1. Be predictable with all actions. Maintain a steady straight line and avoid braking or changing direction suddenly, especially if contesting a sprint. Remember that there are riders following closely behind. To slow down gradually move out into the wind and slot back into position in the bunch.
2. Point and call out any road hazards ahead. These include pot-holes, drain grates, stray animals, opening car doors, parked cars, etc.
3. Don’t overlap wheels. A slight direction change or gust of wind could easily cause a touch of wheels.
4. Pedal down hill when at the front of a bunch. Cyclists dislike having to ride constantly under brakes.
5. Stay to the left when in front to allow room for others to pass safely on the right, particularly in traffic. Pass other riders on their right hand side whenever possible.
6. Be smooth with turns at the front of a group. Avoid surges unless trying to break from the bunch. A group will travel quicker when turns are completed smoothly.
7. Avoid leaving gaps when following wheels. Cyclists save about 30% of their energy at high speed by following a wheel. Each time a gap is left, riding is so much more difficult. Also, riders behind you will become annoyed and ride around you, especially if the bunch is working together to break away or catch a break-away group.
8. When climbing hills avoid following a wheel to closely. Many riders often lose their momentum when rising out of the seat in a hill which can cause a sudden deceleration. This can often catch a rider who is following too closely, resulting in a fall from a wheel touching
9. Don’t panic if contact is made with other riders. Try to stay relaxed in the upper body to absorb any bumps. Contact is a part of cycle racing in close bunches and is quite safe provided riders do not panic, brake or change direction suddenly.
Cycling Jargon can be confusing for the newcomer. Here are a few words and terms that may be used by cyclists around you.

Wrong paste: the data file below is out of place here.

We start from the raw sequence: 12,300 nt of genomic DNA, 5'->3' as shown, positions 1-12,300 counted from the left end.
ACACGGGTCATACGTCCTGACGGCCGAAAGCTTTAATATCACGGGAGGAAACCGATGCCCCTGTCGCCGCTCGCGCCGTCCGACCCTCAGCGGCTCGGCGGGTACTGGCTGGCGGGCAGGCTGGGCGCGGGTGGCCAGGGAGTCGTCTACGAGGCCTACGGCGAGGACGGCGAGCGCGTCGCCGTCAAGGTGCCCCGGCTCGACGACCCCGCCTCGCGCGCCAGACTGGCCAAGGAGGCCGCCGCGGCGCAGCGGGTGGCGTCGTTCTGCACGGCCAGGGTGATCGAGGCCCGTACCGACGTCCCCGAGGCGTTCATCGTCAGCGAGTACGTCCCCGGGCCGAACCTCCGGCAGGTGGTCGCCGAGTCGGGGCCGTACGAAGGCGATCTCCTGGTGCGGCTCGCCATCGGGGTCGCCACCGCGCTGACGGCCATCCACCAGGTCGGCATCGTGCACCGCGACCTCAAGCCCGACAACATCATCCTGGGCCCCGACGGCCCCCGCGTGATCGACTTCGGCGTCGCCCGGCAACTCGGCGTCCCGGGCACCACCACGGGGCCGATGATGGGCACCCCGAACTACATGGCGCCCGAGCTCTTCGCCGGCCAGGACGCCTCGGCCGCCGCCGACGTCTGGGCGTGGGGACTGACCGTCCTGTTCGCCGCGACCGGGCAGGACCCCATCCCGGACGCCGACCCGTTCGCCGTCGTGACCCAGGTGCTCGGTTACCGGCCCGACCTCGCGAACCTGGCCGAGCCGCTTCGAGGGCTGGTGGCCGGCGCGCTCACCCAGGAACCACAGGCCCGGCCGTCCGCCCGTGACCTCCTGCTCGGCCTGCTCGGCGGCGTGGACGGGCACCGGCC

ATTACK: A sudden explosive/aggressive surge in speed aimed at cycling away from another rider or group of riders.
BUNCH: A group of 6 or more cyclists. The main bunch in a race is often referred to as the peliton or pack.
BREAK/ BREAK AWAY: A rider or group of riders that have gained distance ahead of the main race bunch.
HANDICAPS: Some events grade riders based on their ability. This is determined from previous events. Generally all open events are graded.
SITTING-ON/ DRAFTING: This is where a cyclist rides directly behind another to conserve energy by slip streaming. A rider is shielded from the wind, which makes riding easier.
DROPPED: Describes riders that have failed to keep pace with the group/bunch they were riding with.
MASSED START: Events where all competitors line up together and leave the starting line at the same time.
KNICKS: Padded lycra bike shorts.
LEADOUT: A race tactic in which a rider accelerates to top speed for the benefit of another rider. The following rider uses the drafting effect to race past for the final sprint.
OPENS:An open event is a race in the National or State calendar. They are open to entries from all Cycling Australia members and apply to Road, Track and Mountain Bike racing.
PRIME (pronounced Preem): A special prize awarded to the race leader on selected laps of a Criterium race or the 1st rider to reach a specified land mark in a road race.
TIME TRIAL: Riders start individually at given time intervals and race against the clock. Cyclists ride by themselves, sitting-on/drafting is not allowed.
TURN: “Taking a turn” is where each rider rides at the front of their respective bunch or group in turns of 100 to 200m and then goes to the back of the bunch.